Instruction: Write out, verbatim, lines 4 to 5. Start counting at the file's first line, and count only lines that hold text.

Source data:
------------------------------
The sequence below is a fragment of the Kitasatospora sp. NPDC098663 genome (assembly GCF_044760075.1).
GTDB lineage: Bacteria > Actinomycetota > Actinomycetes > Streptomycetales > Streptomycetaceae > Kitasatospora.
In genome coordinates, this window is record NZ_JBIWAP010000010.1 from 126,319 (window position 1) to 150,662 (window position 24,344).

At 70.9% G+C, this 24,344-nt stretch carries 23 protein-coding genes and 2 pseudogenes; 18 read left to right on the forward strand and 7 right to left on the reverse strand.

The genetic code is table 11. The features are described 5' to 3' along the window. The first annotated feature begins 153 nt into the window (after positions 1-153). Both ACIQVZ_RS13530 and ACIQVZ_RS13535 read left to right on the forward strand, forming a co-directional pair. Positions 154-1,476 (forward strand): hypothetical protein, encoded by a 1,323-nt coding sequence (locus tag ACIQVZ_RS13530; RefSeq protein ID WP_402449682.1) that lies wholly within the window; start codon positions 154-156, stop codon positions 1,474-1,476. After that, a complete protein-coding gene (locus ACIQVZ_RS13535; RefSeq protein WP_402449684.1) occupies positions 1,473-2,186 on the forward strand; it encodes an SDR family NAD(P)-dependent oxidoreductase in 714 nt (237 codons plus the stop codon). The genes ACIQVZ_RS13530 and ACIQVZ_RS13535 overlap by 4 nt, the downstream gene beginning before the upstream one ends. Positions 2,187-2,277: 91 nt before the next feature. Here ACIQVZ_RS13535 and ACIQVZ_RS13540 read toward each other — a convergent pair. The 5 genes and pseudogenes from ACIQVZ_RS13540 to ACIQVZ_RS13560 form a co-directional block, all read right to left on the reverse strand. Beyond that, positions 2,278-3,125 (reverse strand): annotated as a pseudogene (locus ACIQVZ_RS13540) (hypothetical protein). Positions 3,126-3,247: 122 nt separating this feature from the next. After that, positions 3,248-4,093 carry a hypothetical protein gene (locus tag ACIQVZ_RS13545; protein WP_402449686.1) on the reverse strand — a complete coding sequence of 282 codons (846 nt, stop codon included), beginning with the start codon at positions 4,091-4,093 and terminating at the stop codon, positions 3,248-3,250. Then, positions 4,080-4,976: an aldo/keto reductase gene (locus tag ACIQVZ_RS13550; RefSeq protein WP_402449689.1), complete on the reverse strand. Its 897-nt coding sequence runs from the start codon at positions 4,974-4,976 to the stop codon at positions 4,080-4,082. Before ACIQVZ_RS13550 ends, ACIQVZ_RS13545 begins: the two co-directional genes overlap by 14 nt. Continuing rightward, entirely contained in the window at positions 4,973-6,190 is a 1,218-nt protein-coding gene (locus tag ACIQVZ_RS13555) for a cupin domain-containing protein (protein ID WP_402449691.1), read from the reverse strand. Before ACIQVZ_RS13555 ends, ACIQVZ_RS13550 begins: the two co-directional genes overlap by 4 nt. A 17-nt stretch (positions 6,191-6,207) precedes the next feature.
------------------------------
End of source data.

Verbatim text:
At 70.9% G+C, this 24,344-nt stretch carries 23 protein-coding genes and 2 pseudogenes; 18 read left to right on the forward strand and 7 right to left on the reverse strand.

The genetic code is table 11. The features are described 5' to 3' along the window. The first annotated feature begins 153 nt into the window (after positions 1-153). Both ACIQVZ_RS13530 and ACIQVZ_RS13535 read left to right on the forward strand, forming a co-directional pair. Positions 154-1,476 (forward strand): hypothetical protein, encoded by a 1,323-nt coding sequence (locus tag ACIQVZ_RS13530; RefSeq protein ID WP_402449682.1) that lies wholly within the window; start codon positions 154-156, stop codon positions 1,474-1,476. After that, a complete protein-coding gene (locus ACIQVZ_RS13535; RefSeq protein WP_402449684.1) occupies positions 1,473-2,186 on the forward strand; it encodes an SDR family NAD(P)-dependent oxidoreductase in 714 nt (237 codons plus the stop codon). The genes ACIQVZ_RS13530 and ACIQVZ_RS13535 overlap by 4 nt, the downstream gene beginning before the upstream one ends. Positions 2,187-2,277: 91 nt before the next feature. Here ACIQVZ_RS13535 and ACIQVZ_RS13540 read toward each other — a convergent pair. The 5 genes and pseudogenes from ACIQVZ_RS13540 to ACIQVZ_RS13560 form a co-directional block, all read right to left on the reverse strand. Beyond that, positions 2,278-3,125 (reverse strand): annotated as a pseudogene (locus ACIQVZ_RS13540) (hypothetical protein). Positions 3,126-3,247: 122 nt separating this feature from the next. After that, positions 3,248-4,093 carry a hypothetical protein gene (locus tag ACIQVZ_RS13545; protein WP_402449686.1) on the reverse strand — a complete coding sequence of 282 codons (846 nt, stop codon included), beginning with the start codon at positions 4,091-4,093 and terminating at the stop codon, positions 3,248-3,250. Then, positions 4,080-4,976: an aldo/keto reductase gene (locus tag ACIQVZ_RS13550; RefSeq protein WP_402449689.1), complete on the reverse strand. Its 897-nt coding sequence runs from the start codon at positions 4,974-4,976 to the stop codon at positions 4,080-4,082. Before ACIQVZ_RS13550 ends, ACIQVZ_RS13545 begins: the two co-directional genes overlap by 14 nt. Continuing rightward, entirely contained in the window at positions 4,973-6,190 is a 1,218-nt protein-coding gene (locus tag ACIQVZ_RS13555) for a cupin domain-containing protein (protein ID WP_402449691.1), read from the reverse strand. Before ACIQVZ_RS13555 ends, ACIQVZ_RS13550 begins: the two co-directional genes overlap by 4 nt. A 17-nt stretch (positions 6,191-6,207) precedes the next feature.